The price we pay: students react to recent tuition hike

‘Students are still being put in more and more difficult positions by the people who claim to serve them’

UO students will be faced with another increase in tuition for the 2017-2018 academic year, university President Michael Schill announced Friday. The tuition hike, which will raise payments $945 a year annually, will increase total costs 10.6% for in-state, and 3% for out-of-state students.

“I regret that I have little choice but to accept the TFAB recommendations on tuition and fees for next year,” Schill said in his statement.

First part of President Schill’s letter

Despite public outrage, Schill noted that the increase is due to policies given by the Tuition and Fee Advisory Board (TFAB). While the current prices are a recommendation from the TFAB, Schill has issued them for the public viewing, and has opened them to public comment. From there he’ll take any comments to the next the University’s Board of Trustees meeting on March 2.

The announcement was met with an upset response from students, many of whom feel it’s unfair when they’re already paying an absurd amount every year.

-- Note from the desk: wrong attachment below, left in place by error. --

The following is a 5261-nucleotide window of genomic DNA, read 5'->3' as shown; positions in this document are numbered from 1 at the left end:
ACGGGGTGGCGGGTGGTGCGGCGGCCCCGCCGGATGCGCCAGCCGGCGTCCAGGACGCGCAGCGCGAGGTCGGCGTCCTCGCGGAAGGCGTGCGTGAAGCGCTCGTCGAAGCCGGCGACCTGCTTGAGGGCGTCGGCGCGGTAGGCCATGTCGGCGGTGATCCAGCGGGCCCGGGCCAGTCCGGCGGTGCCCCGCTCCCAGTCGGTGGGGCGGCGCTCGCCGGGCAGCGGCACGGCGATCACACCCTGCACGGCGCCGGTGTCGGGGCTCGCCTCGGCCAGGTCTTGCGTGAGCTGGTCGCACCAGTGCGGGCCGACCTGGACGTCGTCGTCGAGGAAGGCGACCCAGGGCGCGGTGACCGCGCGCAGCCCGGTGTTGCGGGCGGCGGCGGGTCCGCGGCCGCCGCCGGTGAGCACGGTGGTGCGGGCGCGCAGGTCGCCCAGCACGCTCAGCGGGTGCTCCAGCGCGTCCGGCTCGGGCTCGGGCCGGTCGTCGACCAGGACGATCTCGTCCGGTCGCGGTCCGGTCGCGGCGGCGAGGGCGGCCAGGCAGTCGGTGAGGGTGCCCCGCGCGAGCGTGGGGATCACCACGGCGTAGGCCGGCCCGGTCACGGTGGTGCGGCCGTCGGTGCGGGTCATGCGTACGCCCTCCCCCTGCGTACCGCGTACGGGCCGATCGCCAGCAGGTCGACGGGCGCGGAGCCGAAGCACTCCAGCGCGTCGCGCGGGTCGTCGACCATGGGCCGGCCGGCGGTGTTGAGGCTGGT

“Tuition increase seems to be based in same unsound logic. I wonder how current funds can be reallocated within the university to demonstrate a more equitable emphasis on things outside of athletics,” said a student who wished to remain anonymous.

It’s not uncommon for many students to have a hard time financing their education as it is, and will become even more difficult after this.

“I find it interesting that while we have the most absurdly high and debt-causing tuition in the world, students are still being put in more and more difficult positions by the people who claim to serve them,” said freshman Sophia Santana.

While it effects the majority of the student body, Oregon Pathway students, Oregon residents who are Pell-eligible will be exempt from this measure.

“I think it’s good that Pathway Oregon Students won’t be susceptible to the tuition increase, but worry that for other students a approximately 10% tuition increase may make it impossible/a barrier to attend UO. I also think it would be useful for less money to be allocated to athletics,” said another anonymous student.

“So many students already struggle with worrying if they can pay for just the standard four years. This adds to additional pressure and stress, giving students the worry that they can’t even afford to make it to graduation”, said sophomore Jorden Cohen.

Overall, students wish that President Schill was more transparent in raising tuition would be a last resort when getting the necessary funds.

“I think that the email was really interesting. It’s good that it doesn’t affect Pathway Students. I guess I just would have liked for him to be more transparent in his efforts to raise tuition as a last resort – what could the UO have done differently?” said freshman Maddie Wela.

University of Oregon